No stink no more: DEWATs in Gorakhpur

No stink no more: DEWATs in Gorakhpur

The heat is on and water pangs are already being felt across southern India. With summer just around the corner, frayed tempers and water conflicts seem to be on the rise; and the clamour for water worsens. As per a latest report, India tops the list of having the largest number of people living in rural areas without access to clean water. These whopping 63 million Indians, nearly as many as all the people living in the United Kingdom, spend hours queuing up for water, coping with the ill health of using contaminated water.

Even as agriculture and irrigation use up the largest chunk of fresh water; almost 90% of wastewater flows untreated into rivers, lakes and coastal zones: threatening health, food security and polluting water bodies.

Can this water wastage be reduced? Or can the water be atleast safely treated and reused? The World Water Day 2017 resonate this simple query: Why waste water?

And Uttar Pradesh’s Gorakhpur city is echoing exactly that! Under the glittering hoardings and frenzied activity, its peri-urban area refuses to be a willing sewage receptacle for the city’s waste. The locals have joined forces, and reinforced their resources and strengths. With the help of ‘Decentralised Wastewater Treatment System or DEWATS’, they have begun to treat the waste water from their homes, before releasing it into the fields and rivers.

No longer a ‘dumping, stinking backyard’ for the cities waste, this peri-urban area is now what it should be for its people- a home and a haven.

To know more of this initiative, watch this film supported by The Rockefeller Foundation and Gorakhpur Environmental Action Group (GEAG) .


‘Khet Chodab Naahi’:Our Land, Our Life

‘Khet Chodab Naahi’:Our Land, Our Life

At the turn of the century, Gorakhpur city and its surroundings had over 200 water bodies, of which only about 10% remain active now. Withe changing times the open spaces have been built over, rainfall has become more erratic, all resulting in serious water logging situations. Gorakhpur’s peri-urban area, which are the flood plains of the rivers Rapti & Rohini, can act as a sponge for the city’s trapped water, but unfortunately are fast vanishing. Here, the open agricultural land too is losing out to real estate.

The city of Gorakhpur seems to be caught between the proverbial- devil and the deep blue sea. It chokes on it’s trapped rain water and the overflow rim where this water could be absorbed, is being gobbled up at an alarming rate.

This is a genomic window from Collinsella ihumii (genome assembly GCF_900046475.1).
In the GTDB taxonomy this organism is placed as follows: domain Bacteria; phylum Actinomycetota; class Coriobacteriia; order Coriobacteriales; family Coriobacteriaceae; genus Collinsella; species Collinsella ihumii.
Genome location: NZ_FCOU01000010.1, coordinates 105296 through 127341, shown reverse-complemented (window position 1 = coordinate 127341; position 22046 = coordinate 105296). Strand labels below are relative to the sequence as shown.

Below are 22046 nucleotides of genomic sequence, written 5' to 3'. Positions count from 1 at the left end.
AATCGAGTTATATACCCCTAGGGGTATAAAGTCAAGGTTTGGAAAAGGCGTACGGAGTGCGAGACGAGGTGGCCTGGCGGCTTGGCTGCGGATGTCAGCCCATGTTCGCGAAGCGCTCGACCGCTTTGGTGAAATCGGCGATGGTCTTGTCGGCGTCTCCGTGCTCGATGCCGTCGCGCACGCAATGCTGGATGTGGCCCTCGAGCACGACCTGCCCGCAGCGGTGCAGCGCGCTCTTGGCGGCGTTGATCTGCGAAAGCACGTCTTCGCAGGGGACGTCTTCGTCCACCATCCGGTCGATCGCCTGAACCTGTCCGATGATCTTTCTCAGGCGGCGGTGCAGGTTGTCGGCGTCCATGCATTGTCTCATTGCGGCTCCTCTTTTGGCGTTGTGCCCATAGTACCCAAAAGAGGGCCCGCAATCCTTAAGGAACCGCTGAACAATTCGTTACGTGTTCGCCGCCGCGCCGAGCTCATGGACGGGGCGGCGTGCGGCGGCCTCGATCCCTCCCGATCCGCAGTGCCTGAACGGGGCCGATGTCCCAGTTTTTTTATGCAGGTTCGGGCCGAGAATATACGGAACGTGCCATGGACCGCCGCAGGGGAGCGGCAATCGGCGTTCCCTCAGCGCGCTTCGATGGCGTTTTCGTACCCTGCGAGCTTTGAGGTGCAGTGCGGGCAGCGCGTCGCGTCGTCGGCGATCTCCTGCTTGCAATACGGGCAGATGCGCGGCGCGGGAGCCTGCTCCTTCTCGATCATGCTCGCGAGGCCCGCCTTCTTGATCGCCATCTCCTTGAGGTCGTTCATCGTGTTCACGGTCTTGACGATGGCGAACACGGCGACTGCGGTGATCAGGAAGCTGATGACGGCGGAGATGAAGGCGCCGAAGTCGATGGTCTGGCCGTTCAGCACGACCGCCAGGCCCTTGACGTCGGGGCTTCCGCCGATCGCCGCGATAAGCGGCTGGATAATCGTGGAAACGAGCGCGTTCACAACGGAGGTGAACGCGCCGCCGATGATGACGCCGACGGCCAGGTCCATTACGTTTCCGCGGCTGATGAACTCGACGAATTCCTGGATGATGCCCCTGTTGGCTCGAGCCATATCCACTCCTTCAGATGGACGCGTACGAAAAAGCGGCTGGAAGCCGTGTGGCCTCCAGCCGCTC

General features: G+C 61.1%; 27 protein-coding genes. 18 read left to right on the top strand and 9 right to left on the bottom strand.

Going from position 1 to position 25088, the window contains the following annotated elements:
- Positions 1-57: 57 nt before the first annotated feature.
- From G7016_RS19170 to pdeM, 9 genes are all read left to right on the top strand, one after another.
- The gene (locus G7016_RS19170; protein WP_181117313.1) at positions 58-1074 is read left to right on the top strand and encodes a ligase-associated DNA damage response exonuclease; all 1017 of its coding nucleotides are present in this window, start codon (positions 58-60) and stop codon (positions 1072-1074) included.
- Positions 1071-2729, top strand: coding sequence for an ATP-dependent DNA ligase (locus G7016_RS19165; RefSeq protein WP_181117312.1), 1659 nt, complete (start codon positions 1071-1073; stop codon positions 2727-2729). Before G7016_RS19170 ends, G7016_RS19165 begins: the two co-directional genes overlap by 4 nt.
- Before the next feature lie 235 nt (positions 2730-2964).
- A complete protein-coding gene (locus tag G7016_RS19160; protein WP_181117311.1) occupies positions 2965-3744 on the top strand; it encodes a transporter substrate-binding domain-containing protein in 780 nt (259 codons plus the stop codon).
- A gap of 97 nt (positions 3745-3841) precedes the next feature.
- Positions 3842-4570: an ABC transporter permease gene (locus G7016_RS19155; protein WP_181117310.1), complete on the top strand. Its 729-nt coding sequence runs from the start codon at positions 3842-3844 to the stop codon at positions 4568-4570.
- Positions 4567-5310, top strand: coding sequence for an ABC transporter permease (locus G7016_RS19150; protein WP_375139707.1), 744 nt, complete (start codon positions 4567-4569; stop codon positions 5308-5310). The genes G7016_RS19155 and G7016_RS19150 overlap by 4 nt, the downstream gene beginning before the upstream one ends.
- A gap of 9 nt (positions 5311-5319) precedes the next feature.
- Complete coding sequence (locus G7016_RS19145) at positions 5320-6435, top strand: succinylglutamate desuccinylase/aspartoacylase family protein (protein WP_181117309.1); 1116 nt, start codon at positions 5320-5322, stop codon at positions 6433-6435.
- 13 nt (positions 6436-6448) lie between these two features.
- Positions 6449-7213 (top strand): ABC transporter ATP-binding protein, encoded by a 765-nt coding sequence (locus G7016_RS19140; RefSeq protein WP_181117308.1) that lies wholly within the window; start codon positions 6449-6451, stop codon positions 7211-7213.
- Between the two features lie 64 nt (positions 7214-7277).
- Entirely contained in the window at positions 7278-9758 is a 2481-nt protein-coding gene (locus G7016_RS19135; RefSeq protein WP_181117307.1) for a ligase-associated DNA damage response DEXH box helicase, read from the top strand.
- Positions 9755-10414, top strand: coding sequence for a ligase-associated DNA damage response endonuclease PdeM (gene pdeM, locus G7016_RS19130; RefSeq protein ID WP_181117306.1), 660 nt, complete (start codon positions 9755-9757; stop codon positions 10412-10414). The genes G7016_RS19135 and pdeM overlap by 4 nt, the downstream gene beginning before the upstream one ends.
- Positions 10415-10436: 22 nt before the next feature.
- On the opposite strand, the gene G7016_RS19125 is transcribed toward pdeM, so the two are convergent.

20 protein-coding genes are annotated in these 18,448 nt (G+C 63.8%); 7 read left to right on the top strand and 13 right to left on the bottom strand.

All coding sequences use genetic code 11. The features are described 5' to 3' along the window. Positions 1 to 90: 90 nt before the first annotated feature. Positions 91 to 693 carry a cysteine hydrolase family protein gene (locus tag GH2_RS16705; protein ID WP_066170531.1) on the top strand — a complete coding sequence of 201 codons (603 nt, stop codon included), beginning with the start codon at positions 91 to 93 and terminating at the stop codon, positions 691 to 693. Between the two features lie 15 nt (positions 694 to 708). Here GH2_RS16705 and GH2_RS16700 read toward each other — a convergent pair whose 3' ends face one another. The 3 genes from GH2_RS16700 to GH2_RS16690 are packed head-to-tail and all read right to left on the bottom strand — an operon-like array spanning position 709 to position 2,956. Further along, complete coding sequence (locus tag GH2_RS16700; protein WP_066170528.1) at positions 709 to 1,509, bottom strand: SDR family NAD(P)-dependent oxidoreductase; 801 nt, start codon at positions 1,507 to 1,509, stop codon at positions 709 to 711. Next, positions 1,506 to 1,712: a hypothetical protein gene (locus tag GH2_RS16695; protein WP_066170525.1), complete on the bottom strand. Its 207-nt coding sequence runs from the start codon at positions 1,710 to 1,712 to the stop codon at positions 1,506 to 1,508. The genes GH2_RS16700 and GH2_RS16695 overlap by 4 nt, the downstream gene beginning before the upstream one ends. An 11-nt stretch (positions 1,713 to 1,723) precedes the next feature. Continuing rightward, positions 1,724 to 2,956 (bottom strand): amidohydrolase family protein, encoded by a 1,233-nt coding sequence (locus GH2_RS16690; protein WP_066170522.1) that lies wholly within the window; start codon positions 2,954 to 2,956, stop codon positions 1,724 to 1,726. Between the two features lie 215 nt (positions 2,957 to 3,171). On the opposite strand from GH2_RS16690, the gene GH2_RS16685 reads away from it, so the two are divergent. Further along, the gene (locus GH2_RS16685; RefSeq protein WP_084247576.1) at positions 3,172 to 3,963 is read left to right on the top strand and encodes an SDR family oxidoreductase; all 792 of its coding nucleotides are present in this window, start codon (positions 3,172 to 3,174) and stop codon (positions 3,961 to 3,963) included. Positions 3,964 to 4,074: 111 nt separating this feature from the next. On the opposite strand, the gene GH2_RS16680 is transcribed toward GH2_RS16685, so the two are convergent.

In truth, there is an important two-way dependency between the people of these “twin cities”. The farmers of the peri urban areas are food suppliers to the city dwellers while the city in turn is the market for goods and employer of services & labour from the peri urban areas. The bedrock of this economic link was agriculture, which itself is in a shambles. With increasing input costs and weak and sometimes broken market access, the farmers of the Peri Urban were slowly giving up and selling their lands to builders, which is a sure recipe for a long term disaster.

Gorakhpur Environmental Action Group (GEAG) stepped into this quagmire and began unpacking the complexity. It started working with farmers, strengthening their systems. Creating systems of flood resistant agriculture & helping create women farmer cooperatives, all such activities strengthened social dynamics. Today women have land in their own names.

Chanda of Mohripur Village, has not only bought 3 Bhigas of land and a tractor, but also expanded her business of growing vegetables, to start a tent hire house with a “DJ set up”! She says when she came as a bride to this village 10 years ago, there wasn’t enough to eat.

Of course, it is early days yet for this experiment to yield substantiated spinoffs. But this effort brings home the critical dependency connection between the peri urban and the urban, for setting up of the Climate Resiliency Regime. For a robust resiliency, the peri urban has to be conserved, the open spaces protected by way of economically viable and profitable agriculture. The moral of the story, which is emerging slowly, is to celebrate the peri urban and policy fortify it, before it vanishes under concrete heaps and eventually drowns under the swirling waters.

Watch the film ‘Khet Chodab Naahi: Our Land, Our Life’, directed by Krishnendu Bose, delve deep into the a city’s fringes, that are neither urban nor rural, and find out how both ‘the twin cities’ can, not only co-exist but also benefit mutually. This will happen when for the people, ownership of land will not be an apology but a proud possession.